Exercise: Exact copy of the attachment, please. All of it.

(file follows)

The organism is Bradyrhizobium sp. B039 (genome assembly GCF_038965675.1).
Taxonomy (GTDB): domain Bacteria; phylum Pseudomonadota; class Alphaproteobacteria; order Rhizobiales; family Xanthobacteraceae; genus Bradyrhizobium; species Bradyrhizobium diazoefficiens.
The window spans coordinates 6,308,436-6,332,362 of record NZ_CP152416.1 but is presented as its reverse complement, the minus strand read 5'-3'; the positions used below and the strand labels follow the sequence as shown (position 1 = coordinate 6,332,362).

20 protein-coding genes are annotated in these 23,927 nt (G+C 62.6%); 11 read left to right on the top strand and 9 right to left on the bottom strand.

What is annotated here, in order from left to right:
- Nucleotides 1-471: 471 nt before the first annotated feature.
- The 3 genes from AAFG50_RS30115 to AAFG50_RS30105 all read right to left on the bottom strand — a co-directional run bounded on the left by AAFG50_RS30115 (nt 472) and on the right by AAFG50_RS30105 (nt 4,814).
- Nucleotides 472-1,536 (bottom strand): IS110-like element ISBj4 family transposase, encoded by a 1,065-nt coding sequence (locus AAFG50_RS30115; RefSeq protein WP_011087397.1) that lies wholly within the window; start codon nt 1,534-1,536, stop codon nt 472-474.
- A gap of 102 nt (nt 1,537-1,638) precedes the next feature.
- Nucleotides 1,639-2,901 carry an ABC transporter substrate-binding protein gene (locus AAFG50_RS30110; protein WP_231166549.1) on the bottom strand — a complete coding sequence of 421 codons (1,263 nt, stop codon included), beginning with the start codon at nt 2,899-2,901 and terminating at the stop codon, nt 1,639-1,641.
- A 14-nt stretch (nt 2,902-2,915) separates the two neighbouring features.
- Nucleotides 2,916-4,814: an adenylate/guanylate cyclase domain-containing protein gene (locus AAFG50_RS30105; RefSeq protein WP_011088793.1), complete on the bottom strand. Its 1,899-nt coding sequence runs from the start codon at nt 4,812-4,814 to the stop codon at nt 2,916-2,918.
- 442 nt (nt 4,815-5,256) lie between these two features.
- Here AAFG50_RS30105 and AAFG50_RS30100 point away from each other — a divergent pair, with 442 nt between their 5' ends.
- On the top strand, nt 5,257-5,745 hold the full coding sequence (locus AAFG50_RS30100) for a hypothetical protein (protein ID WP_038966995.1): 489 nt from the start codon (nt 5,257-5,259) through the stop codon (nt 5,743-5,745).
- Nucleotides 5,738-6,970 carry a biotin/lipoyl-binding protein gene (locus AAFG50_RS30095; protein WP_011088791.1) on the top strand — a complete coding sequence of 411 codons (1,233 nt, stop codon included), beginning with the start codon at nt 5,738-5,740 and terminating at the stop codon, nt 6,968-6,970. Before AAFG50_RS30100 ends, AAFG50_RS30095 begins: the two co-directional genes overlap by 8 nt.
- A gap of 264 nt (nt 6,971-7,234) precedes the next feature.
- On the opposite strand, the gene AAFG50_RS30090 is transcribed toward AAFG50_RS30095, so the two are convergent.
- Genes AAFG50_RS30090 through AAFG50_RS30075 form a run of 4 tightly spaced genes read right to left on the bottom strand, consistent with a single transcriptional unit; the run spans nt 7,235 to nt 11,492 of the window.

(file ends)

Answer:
The organism is Bradyrhizobium sp. B039 (genome assembly GCF_038965675.1).
Taxonomy (GTDB): domain Bacteria; phylum Pseudomonadota; class Alphaproteobacteria; order Rhizobiales; family Xanthobacteraceae; genus Bradyrhizobium; species Bradyrhizobium diazoefficiens.
The window spans coordinates 6,308,436-6,332,362 of record NZ_CP152416.1 but is presented as its reverse complement, the minus strand read 5'-3'; the positions used below and the strand labels follow the sequence as shown (position 1 = coordinate 6,332,362).

20 protein-coding genes are annotated in these 23,927 nt (G+C 62.6%); 11 read left to right on the top strand and 9 right to left on the bottom strand.

What is annotated here, in order from left to right:
- Nucleotides 1-471: 471 nt before the first annotated feature.
- The 3 genes from AAFG50_RS30115 to AAFG50_RS30105 all read right to left on the bottom strand — a co-directional run bounded on the left by AAFG50_RS30115 (nt 472) and on the right by AAFG50_RS30105 (nt 4,814).
- Nucleotides 472-1,536 (bottom strand): IS110-like element ISBj4 family transposase, encoded by a 1,065-nt coding sequence (locus AAFG50_RS30115; RefSeq protein WP_011087397.1) that lies wholly within the window; start codon nt 1,534-1,536, stop codon nt 472-474.
- A gap of 102 nt (nt 1,537-1,638) precedes the next feature.
- Nucleotides 1,639-2,901 carry an ABC transporter substrate-binding protein gene (locus AAFG50_RS30110; protein WP_231166549.1) on the bottom strand — a complete coding sequence of 421 codons (1,263 nt, stop codon included), beginning with the start codon at nt 2,899-2,901 and terminating at the stop codon, nt 1,639-1,641.
- A 14-nt stretch (nt 2,902-2,915) separates the two neighbouring features.
- Nucleotides 2,916-4,814: an adenylate/guanylate cyclase domain-containing protein gene (locus AAFG50_RS30105; RefSeq protein WP_011088793.1), complete on the bottom strand. Its 1,899-nt coding sequence runs from the start codon at nt 4,812-4,814 to the stop codon at nt 2,916-2,918.
- 442 nt (nt 4,815-5,256) lie between these two features.
- Here AAFG50_RS30105 and AAFG50_RS30100 point away from each other — a divergent pair, with 442 nt between their 5' ends.
- On the top strand, nt 5,257-5,745 hold the full coding sequence (locus AAFG50_RS30100) for a hypothetical protein (protein ID WP_038966995.1): 489 nt from the start codon (nt 5,257-5,259) through the stop codon (nt 5,743-5,745).
- Nucleotides 5,738-6,970 carry a biotin/lipoyl-binding protein gene (locus AAFG50_RS30095; protein WP_011088791.1) on the top strand — a complete coding sequence of 411 codons (1,233 nt, stop codon included), beginning with the start codon at nt 5,738-5,740 and terminating at the stop codon, nt 6,968-6,970. Before AAFG50_RS30100 ends, AAFG50_RS30095 begins: the two co-directional genes overlap by 8 nt.
- A gap of 264 nt (nt 6,971-7,234) precedes the next feature.
- On the opposite strand, the gene AAFG50_RS30090 is transcribed toward AAFG50_RS30095, so the two are convergent.
- Genes AAFG50_RS30090 through AAFG50_RS30075 form a run of 4 tightly spaced genes read right to left on the bottom strand, consistent with a single transcriptional unit; the run spans nt 7,235 to nt 11,492 of the window.